Do you remember distinct moments in your childhood? I have a few. But mine are all fuzzy around the edges. Scenes of my early life are in my mind’s eye, but there is a pane of glass separating me from the experiences; I watch myself detached, and the glass is fogged up.
It’s hard to remember myself as a kid. I feel like I’ve always been the “me” I am, so it’s hard to grasp what I used to think about and how I used to perceive life.
When I see my nephews and nieces, the echoes of childhood greet me, reminding me of what was and what might have been. I fill in the gaps with creative license.
Echoes are loud as I’ve observed my 5-year-old niece chat with her best friend, Bitty. Bitty is her American Girl Bitty Baby doll. Some conversations are spoken aloud for all to hear; she is not yet burdened with self-consciousness to edit herself—which I love. I’ve also watched them in shared whispers, of secrets unknown. These both warm my heart and pierce it. Bitty must hold the weight of my niece’s hopes and dreams within her well-loved body.
I was once much like my niece. I know it, in deepest part of me.
So when did I stop talking to my teddy bears and dolls and stuffed animals? And when did they stop talking to me? They were steady friends for me by loving choice (they always wanted me around) and also by default (they were always able to come-out-and-play, even when other friends could not).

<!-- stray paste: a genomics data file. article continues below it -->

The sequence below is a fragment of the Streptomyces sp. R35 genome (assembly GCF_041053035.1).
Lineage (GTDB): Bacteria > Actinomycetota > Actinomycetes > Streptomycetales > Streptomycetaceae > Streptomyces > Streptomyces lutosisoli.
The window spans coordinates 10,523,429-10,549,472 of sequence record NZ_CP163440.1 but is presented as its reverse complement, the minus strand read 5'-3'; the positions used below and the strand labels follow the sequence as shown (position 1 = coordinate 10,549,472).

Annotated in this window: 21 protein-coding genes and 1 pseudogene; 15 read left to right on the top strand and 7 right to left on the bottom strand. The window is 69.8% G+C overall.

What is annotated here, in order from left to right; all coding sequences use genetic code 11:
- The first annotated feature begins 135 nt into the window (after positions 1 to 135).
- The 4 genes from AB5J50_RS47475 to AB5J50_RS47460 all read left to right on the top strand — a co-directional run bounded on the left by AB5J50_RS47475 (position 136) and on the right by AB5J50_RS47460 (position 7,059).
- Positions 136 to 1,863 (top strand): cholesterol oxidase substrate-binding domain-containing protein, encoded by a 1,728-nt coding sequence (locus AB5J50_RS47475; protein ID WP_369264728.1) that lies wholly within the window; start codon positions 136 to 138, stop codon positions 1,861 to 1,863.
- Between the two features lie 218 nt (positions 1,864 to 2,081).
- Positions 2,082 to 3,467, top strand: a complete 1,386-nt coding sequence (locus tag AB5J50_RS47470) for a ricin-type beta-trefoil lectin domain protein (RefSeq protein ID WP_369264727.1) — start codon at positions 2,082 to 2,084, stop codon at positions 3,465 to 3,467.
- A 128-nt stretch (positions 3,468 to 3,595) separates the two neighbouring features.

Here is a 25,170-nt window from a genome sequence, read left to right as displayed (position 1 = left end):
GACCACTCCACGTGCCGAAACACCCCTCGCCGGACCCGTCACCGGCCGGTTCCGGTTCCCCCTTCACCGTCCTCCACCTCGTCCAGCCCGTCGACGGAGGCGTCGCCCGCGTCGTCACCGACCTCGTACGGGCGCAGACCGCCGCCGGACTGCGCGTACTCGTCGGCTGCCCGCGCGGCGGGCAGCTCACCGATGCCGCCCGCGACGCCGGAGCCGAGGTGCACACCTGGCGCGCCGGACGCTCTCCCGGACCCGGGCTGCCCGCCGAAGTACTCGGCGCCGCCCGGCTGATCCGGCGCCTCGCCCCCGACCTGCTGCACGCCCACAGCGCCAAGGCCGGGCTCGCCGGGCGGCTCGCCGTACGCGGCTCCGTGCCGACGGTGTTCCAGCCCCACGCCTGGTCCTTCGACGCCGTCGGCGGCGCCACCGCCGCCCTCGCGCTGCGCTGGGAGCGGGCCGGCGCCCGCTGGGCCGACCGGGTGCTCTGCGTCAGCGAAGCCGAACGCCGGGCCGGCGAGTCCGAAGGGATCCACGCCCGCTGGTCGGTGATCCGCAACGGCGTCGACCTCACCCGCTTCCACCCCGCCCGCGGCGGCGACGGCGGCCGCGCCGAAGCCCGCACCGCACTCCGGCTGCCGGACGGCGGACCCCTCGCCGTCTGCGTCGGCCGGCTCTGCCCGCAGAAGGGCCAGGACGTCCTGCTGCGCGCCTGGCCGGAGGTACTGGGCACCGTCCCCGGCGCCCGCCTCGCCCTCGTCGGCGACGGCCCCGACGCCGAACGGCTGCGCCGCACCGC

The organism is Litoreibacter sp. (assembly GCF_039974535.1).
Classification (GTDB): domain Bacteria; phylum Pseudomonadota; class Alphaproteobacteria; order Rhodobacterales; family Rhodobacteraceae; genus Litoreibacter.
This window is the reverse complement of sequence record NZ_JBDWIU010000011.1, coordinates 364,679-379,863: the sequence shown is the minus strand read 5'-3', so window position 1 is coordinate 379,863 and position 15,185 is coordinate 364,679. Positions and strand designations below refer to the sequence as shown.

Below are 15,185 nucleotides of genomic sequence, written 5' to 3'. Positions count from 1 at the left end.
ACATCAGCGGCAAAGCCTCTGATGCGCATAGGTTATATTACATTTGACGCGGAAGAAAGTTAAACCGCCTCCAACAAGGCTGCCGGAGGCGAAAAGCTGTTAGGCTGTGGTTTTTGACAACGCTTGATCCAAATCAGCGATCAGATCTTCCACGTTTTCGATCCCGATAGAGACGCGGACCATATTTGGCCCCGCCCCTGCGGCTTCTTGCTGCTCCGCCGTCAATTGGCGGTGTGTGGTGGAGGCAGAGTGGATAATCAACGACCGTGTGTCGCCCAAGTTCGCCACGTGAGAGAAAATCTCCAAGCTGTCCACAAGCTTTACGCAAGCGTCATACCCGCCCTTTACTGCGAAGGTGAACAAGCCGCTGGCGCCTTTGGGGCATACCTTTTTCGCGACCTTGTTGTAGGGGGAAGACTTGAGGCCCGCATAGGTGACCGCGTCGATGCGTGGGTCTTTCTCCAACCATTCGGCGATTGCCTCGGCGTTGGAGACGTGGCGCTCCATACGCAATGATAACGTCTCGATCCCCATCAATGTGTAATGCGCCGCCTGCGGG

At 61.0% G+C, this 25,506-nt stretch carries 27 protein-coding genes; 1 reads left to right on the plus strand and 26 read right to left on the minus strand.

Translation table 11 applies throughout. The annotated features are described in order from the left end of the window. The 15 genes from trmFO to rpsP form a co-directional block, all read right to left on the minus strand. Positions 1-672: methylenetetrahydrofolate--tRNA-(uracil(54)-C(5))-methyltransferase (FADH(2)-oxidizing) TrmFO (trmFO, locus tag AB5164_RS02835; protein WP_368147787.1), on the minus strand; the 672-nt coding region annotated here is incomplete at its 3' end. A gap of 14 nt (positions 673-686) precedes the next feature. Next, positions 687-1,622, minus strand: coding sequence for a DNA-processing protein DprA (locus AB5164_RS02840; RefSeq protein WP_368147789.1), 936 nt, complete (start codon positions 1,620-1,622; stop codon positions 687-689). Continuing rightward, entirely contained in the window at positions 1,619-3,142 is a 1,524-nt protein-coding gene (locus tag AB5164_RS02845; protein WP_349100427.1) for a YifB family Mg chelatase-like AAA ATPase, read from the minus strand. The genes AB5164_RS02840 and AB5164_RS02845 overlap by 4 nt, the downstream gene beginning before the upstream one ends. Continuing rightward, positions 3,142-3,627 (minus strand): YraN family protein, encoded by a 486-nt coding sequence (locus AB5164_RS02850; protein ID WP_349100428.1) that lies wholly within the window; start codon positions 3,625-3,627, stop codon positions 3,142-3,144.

It is bittersweet to see my niece and Bitty in their shared world, for I know someday my niece will forget to tell Bitty everything. Slowly, she will choose flesh-and-blood friends to receive her heart’s treasures and dreams. This is what I did and what we all do in the process of growing up. It’s natural, but it makes me sad nonetheless.
Shel Silverstein’s “Forgotten Language” captures this mournfulness completely:
Forgotten Language, by Shel Silverstein
Once I spoke the language of the flowers,
Once I understood each word the caterpillar said,
Once I smiled in secret at the gossip of the starlings,
And shared a conversation with the housefly in my bed.
Once I heard and answered all the questions of the crickets,
And joined the crying of each falling dying flake of snow,
Once I spoke the language of the flowers. . . .
How did it go?
How did it go?
I’ll be attempting to engrave this short melancholic piece on the tablet of my heart by the end of the month for the MMM3 challenge. In the process, I hope to clear away some of the fuzz from the edges of who I used to be.
Once I knew my teddy bear could hear me. If I could hear him today, he would remind me of all the things I used to say.